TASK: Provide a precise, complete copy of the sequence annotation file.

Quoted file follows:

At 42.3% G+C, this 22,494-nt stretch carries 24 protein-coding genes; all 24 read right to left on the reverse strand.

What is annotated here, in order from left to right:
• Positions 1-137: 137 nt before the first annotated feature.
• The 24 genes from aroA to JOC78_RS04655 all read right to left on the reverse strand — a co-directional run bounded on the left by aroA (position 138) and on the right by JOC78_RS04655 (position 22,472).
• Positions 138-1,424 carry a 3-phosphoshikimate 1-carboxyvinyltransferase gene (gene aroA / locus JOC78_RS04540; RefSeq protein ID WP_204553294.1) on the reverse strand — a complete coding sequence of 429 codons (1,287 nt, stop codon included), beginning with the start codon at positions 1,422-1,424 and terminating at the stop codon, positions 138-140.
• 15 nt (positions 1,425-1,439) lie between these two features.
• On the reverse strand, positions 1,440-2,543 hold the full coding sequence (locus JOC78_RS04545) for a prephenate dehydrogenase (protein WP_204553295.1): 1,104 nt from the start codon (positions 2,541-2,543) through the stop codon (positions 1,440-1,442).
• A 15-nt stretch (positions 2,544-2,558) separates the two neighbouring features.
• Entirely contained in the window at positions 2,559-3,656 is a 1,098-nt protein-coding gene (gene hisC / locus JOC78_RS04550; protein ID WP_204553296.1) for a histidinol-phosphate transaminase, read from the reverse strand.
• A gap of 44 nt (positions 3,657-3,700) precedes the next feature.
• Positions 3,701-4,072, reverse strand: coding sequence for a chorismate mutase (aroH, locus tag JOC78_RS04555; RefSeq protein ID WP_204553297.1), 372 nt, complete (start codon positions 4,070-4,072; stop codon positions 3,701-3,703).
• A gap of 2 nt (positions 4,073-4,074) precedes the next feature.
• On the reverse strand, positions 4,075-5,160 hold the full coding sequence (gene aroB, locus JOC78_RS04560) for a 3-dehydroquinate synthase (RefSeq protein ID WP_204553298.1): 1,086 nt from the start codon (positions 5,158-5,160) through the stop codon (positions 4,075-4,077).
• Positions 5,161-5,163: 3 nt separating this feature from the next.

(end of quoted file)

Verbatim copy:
At 42.3% G+C, this 22,494-nt stretch carries 24 protein-coding genes; all 24 read right to left on the reverse strand.

What is annotated here, in order from left to right:
• Positions 1-137: 137 nt before the first annotated feature.
• The 24 genes from aroA to JOC78_RS04655 all read right to left on the reverse strand — a co-directional run bounded on the left by aroA (position 138) and on the right by JOC78_RS04655 (position 22,472).
• Positions 138-1,424 carry a 3-phosphoshikimate 1-carboxyvinyltransferase gene (gene aroA / locus JOC78_RS04540; RefSeq protein ID WP_204553294.1) on the reverse strand — a complete coding sequence of 429 codons (1,287 nt, stop codon included), beginning with the start codon at positions 1,422-1,424 and terminating at the stop codon, positions 138-140.
• 15 nt (positions 1,425-1,439) lie between these two features.
• On the reverse strand, positions 1,440-2,543 hold the full coding sequence (locus JOC78_RS04545) for a prephenate dehydrogenase (protein WP_204553295.1): 1,104 nt from the start codon (positions 2,541-2,543) through the stop codon (positions 1,440-1,442).
• A 15-nt stretch (positions 2,544-2,558) separates the two neighbouring features.
• Entirely contained in the window at positions 2,559-3,656 is a 1,098-nt protein-coding gene (gene hisC / locus JOC78_RS04550; protein ID WP_204553296.1) for a histidinol-phosphate transaminase, read from the reverse strand.
• A gap of 44 nt (positions 3,657-3,700) precedes the next feature.
• Positions 3,701-4,072, reverse strand: coding sequence for a chorismate mutase (aroH, locus tag JOC78_RS04555; RefSeq protein ID WP_204553297.1), 372 nt, complete (start codon positions 4,070-4,072; stop codon positions 3,701-3,703).
• A gap of 2 nt (positions 4,073-4,074) precedes the next feature.
• On the reverse strand, positions 4,075-5,160 hold the full coding sequence (gene aroB, locus JOC78_RS04560) for a 3-dehydroquinate synthase (RefSeq protein ID WP_204553298.1): 1,086 nt from the start codon (positions 5,158-5,160) through the stop codon (positions 4,075-4,077).
• Positions 5,161-5,163: 3 nt separating this feature from the next.